Pentagon planning a mammoth FY-20 war budget to avoid spending cap

February 7, 2019

By Tony Bertuca

The Defense Department is preparing to ask Congress for an increase of more than $100 billion in its controversial warfighting account to skirt a mandatory budget cap, but some government officials are worried it will only further the account's appearance as a slush fund.

The Pentagon's fiscal year 2020 Overseas Contingency Operations request could be as much as $174 billion, though the department requested $69 billion for FY-19, government officials told Inside Defense.

Since the creation of the OCO account, a $174 billion OCO request for FY-20 would be second only to the $189.3 billion DOD requested for FY-08, when the nation's military was actively involved in wars in Iraq and Afghanistan.

"Everyone has known for a while that OCO is a bit of a slush fund, but this is just insane," one government official said.

The massive increase, the officials said, is because the 2011 Budget Control Act caps FY-20 base defense spending at $576 billion and the Trump administration wants $750 billion. The OCO fund, however, is exempt from the statutory spending caps set by the BCA making it, according to the officials, an ideal account for the administration to request an additional $174 billion.

The Pentagon is not expected to release the toplines for the FY-20 budget request until the week of March 11, with additional details expected the following week. The budget is always subject to change, but the government officials said deliberations between DOD and the White House have progressed to the point where the $174 billion OCO request is being treated as certain.

The request is likely dead-on-arrival in Congress, where Democrats have said they will not increase defense spending above the BCA cap unless it is matched by a similar boost in non-defense priorities, which are also capped by the BCA.

The Pentagon and Congress have had a complicated relationship with the OCO fund for years because of its BCA cap exemption. Though the account is intended for contingency spending abroad, the Congressional Budget Office says about 70 percent of the Pentagon's existing $69 billion OCO account would actually pay for "enduring" priorities that would likely continue in the absence of U.S. military operations in the Middle East.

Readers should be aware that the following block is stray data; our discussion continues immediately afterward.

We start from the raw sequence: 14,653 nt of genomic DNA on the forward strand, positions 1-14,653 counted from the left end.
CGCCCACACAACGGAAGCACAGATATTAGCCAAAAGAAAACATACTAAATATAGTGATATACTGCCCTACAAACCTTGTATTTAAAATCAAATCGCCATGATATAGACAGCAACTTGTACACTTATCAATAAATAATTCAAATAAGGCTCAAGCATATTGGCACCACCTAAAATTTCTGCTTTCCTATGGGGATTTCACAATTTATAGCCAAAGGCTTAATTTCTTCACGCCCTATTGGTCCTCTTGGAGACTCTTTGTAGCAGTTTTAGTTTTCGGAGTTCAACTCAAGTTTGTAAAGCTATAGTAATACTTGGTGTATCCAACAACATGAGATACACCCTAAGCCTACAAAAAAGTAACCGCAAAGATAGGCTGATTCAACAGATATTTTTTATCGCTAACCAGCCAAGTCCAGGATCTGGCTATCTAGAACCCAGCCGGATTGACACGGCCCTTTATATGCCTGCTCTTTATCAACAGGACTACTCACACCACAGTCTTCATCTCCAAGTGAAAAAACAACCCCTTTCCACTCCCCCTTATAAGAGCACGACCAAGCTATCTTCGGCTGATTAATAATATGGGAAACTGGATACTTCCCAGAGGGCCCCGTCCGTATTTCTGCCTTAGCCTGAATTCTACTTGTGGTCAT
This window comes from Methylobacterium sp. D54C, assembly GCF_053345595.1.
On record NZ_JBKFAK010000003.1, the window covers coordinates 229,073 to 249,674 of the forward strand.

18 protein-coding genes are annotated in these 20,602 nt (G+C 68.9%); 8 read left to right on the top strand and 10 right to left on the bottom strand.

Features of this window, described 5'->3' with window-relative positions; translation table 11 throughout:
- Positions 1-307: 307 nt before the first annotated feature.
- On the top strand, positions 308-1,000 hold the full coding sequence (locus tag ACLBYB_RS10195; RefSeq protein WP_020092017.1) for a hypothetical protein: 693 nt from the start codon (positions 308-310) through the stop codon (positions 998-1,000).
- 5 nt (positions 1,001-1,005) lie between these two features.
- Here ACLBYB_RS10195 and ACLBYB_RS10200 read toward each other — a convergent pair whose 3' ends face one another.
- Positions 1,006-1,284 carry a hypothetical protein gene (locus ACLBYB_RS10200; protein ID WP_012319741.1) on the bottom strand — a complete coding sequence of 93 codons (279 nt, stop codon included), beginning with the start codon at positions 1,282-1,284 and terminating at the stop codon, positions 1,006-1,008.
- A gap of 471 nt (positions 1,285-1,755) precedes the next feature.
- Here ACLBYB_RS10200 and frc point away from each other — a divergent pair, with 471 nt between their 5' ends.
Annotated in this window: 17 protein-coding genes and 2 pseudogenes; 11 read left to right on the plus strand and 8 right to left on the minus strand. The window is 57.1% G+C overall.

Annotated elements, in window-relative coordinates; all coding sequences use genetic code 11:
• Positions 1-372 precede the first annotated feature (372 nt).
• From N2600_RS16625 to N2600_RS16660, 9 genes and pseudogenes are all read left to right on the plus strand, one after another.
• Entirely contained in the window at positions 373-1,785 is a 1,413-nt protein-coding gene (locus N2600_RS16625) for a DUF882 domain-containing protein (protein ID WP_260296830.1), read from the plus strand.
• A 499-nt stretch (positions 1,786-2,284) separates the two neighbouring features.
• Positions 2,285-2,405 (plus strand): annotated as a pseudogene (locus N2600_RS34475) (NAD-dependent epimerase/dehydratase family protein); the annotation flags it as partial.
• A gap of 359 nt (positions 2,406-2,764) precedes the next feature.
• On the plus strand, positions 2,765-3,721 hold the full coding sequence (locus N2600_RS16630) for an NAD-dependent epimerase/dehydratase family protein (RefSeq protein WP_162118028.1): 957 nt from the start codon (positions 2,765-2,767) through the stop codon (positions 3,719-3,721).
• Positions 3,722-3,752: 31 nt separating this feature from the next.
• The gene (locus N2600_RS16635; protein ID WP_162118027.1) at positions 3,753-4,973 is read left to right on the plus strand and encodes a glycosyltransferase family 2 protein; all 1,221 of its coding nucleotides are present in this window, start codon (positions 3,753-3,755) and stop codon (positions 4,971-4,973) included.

Pentagon officials, meanwhile, demonstrated last year they were willing to put non-contingency spending in the OCO account to circumvent the BCA when they released budget materials showing a $90 billion OCO request for FY-19. The department later changed its request to $69 billion to reflect a congressional deal to lift the BCA caps for defense and non-defense spending.

Still, the department has said it wants to begin phasing out OCO spending and even released long-term plans showing its intention to shift about $53 billion of OCO spending into the base budget in FY-20. The massive OCO request slated for FY-20, however, stands in conflict with those plans.

Congressional staffers, meanwhile, have been hearing the "big OCO" rumor for weeks.

"This is shocking," one Capitol Hill staffer said. "There is no justification for it being this big other than they are trying to get around the cap and don't want to negotiate to lift non-defense by the same amount."

Additionally, staffers said, the president's plans to withdrawal U.S. troops from Syria and "accelerate" peace negotiations with the Taliban to facilitate another U.S. exit raises questions about the need for such a large OCO account.

"They aren't even pretending anymore," the congressional staffer said.

The planned OCO increase is also seen as out of character for Mick Mulvaney, the acting White House chief of staff and director of the Office of Management and Budget, who was a harsh critic of OCO spending when he was a member of Congress, calling the account a "slush fund."

During his January 2017 confirmation hearing to become OMB director, Mulvaney also pledged he would "advocate for an end to OCO, and to moving true war-related costs in the base defense numbers," but acknowledged the Trump administration may "settle on a different policy."